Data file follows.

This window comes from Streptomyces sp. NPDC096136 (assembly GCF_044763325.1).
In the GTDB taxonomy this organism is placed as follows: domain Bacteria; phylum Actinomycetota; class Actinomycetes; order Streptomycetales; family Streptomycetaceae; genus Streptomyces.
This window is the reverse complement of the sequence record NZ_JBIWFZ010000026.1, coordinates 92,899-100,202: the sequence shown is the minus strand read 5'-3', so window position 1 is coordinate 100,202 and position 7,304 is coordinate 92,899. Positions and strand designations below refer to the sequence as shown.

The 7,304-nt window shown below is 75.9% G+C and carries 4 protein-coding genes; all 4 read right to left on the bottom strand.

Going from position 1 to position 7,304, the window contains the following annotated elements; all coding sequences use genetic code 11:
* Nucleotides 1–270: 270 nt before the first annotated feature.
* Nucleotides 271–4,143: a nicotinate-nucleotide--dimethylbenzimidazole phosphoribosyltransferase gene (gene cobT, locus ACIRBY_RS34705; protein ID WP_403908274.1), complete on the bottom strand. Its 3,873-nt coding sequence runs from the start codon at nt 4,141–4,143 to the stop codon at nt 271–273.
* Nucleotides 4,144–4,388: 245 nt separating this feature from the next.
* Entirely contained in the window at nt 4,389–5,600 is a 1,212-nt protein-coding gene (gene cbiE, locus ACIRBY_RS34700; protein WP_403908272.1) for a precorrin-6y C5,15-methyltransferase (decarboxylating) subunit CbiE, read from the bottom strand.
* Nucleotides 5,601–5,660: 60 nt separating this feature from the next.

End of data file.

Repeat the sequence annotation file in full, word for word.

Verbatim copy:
This window comes from Streptomyces sp. NPDC096136 (assembly GCF_044763325.1).
In the GTDB taxonomy this organism is placed as follows: domain Bacteria; phylum Actinomycetota; class Actinomycetes; order Streptomycetales; family Streptomycetaceae; genus Streptomyces.
This window is the reverse complement of the sequence record NZ_JBIWFZ010000026.1, coordinates 92,899-100,202: the sequence shown is the minus strand read 5'-3', so window position 1 is coordinate 100,202 and position 7,304 is coordinate 92,899. Positions and strand designations below refer to the sequence as shown.

The 7,304-nt window shown below is 75.9% G+C and carries 4 protein-coding genes; all 4 read right to left on the bottom strand.

Going from position 1 to position 7,304, the window contains the following annotated elements; all coding sequences use genetic code 11:
* Nucleotides 1–270: 270 nt before the first annotated feature.
* Nucleotides 271–4,143: a nicotinate-nucleotide--dimethylbenzimidazole phosphoribosyltransferase gene (gene cobT, locus ACIRBY_RS34705; protein ID WP_403908274.1), complete on the bottom strand. Its 3,873-nt coding sequence runs from the start codon at nt 4,141–4,143 to the stop codon at nt 271–273.
* Nucleotides 4,144–4,388: 245 nt separating this feature from the next.
* Entirely contained in the window at nt 4,389–5,600 is a 1,212-nt protein-coding gene (gene cbiE, locus ACIRBY_RS34700; protein WP_403908272.1) for a precorrin-6y C5,15-methyltransferase (decarboxylating) subunit CbiE, read from the bottom strand.
* Nucleotides 5,601–5,660: 60 nt separating this feature from the next.